The Zoroastrians still live in parts of Iran as a small, somewhat persecuted minority under the Islamic government.
April 18
Our Holy Father John, Disciple of St Gregory of Decapolis (820)
He entered monastic life when young and became a disciple of St Gregory of Decapolis (Nov. 20). In the days of the iconoclast heresy, he was privileged to be tortured along with his teacher St Gregory and St Joseph the Hymnographer (April 3) for their defense of the holy icons. When Gregory died, John became Abbot of the Decapolite monastery in Constantinople. He reposed in peace around 820; St Joseph buried him near St Gregory's grave.
The Holy Martyr John the New of Ioannina (1526)
He moved as a young man to Constantinople to work as a craftsman. After the Turkish conquest of Constantinople, many Christians had denied Christ and embraced Islam. John spoke with many of these about the Faith and challenged them for their betrayal of Christ. Shamed and angered, some of them had him arrested, falsely stating that he had earlier accepted Islam and then returned to Christianity, which is punishable by death in Islamic law. He was tortured and cast into prison. When he was brought out for more torture on the day of Pascha, John, came forward full of joy and singing 'Christ is risen from the dead!' To his torturers he cried, 'Do what you will to me, and send me as quickly as possible from this transient life into life eternal. I am Christ's servant; I follow Christ, and I die for Christ that I may live with Him.' He has bound in chains and taken to be burned, but when he ran joyfully into the fire, his tormentors pulled him from the flames and beheaded him instead, then threw his head and body into the fire. Christians were able to gather a few of his wonderworking relics and bury them in the Great Church in Constantinople.
April 19
St John of the Ancient Caves in Palestine (8th c.)
Filled in his youth with the love of Christ and a hunger for holiness, he travelled among the holy places of the Middle East seeking the counsel of holy men. Finally he settled as a monk in the Ancient Caves of the Lavra of Chariton the Great in Palestine. Living in Chariton's own cave, he spent his days in fasting, prayer and vigil, becoming known in his own lifetime for his holiness. He reposed in peace in the 8th century.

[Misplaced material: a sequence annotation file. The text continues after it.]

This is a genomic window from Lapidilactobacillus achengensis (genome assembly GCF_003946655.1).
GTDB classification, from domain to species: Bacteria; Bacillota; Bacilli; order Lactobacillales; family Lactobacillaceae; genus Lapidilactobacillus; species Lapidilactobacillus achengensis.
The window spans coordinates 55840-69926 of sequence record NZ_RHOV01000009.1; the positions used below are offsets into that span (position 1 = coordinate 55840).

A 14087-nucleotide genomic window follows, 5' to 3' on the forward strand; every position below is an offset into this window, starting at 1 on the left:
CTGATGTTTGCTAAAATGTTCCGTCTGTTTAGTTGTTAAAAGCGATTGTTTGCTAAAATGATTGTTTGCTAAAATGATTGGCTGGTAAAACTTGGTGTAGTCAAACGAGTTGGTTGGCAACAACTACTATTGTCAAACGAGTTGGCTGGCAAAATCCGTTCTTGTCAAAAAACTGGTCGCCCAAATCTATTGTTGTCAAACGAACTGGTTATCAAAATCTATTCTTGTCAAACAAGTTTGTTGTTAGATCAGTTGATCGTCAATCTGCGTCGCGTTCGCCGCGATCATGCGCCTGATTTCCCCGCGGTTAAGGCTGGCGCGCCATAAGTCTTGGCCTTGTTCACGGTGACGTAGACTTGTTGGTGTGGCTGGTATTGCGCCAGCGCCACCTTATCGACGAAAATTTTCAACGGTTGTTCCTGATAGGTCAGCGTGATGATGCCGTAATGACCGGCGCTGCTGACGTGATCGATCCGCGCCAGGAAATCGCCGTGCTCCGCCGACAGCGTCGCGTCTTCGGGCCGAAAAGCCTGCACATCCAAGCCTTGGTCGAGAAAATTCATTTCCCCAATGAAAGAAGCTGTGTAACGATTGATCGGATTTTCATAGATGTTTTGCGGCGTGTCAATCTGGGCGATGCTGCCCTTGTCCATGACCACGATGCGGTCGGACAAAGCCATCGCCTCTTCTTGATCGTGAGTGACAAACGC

Our Holy Father Agathangelos (1819)
"From Thrace, his worldly name being Anastasios, he was a slave to some Turks, and they compelled him to embrace Islam in Smyrna. As a penitent, he was tonsured at the monastery of Esphigmenou on the Holy Mountain. Tormented by his conscience, he desired to wash his sins in his own blood, so he went to Smyrna, where he showed a Cross and an icon of Christ's Resurrection to the Turks. He was beheaded on April 19th, 1819, at the age of nineteen. He appeared to his spiritual father, Germanos, after his death." (Prologue)
Blessed Matrona (the Blind) of Moscow (1952) (New Calendar commemoration May 2)
She was born in 1881 to a poor family in the village of Sebino-Epifaniskaya (now Kimovski). Though she was born blind — her eyes were without pupils — she showed a gift of spiritual insight from an early age, and by her prayers healed many who came to her.
  At about the age of fourteen she made a pilgrimage to several Russian holy sites. When she came to Kronstadt to receive the blessing of St John (20 Dec.), the holy priest, who had never met her, cried out "Matrona, come here!" and proclaimed "She will be my heir, the eighth pillar of Russia."
  At the age of seventeen she was stricken with paralysis and was never able to walk again. For the rest of her life she lived in a room filled with icons, where she would sit cross-legged on her bed and receive visitors. She never bemoaned her blindness or paralysis; once she said "A day came when God opened my eyes, and I saw the light of the sun, the stars and all that exists in the world: the rivers, the forests, the sea and the whole creation."
  In 1925 she settled in Moscow. After the death of her mother in 1945, she moved frequently, living secretly in the homes of the faithful. Despite this, throngs of believers found their way to her for counsel and healing. The Communist authorities, knowing her holy influence, sought many times to arrest her; but she always knew in advance when they were coming, and would be moved to a different secret location. She fasted much, slept rarely, and it is said that her forehead was dented by the countless signs of the Cross that she made.
  Of the persecution of the Church by the Communists, she simply said that this was due to the sins and lack of faith of the Christians, and added, "Difficult times are our lot, but we Christians must choose the Cross. Christ has placed us on His sleigh, and He will take us where He will."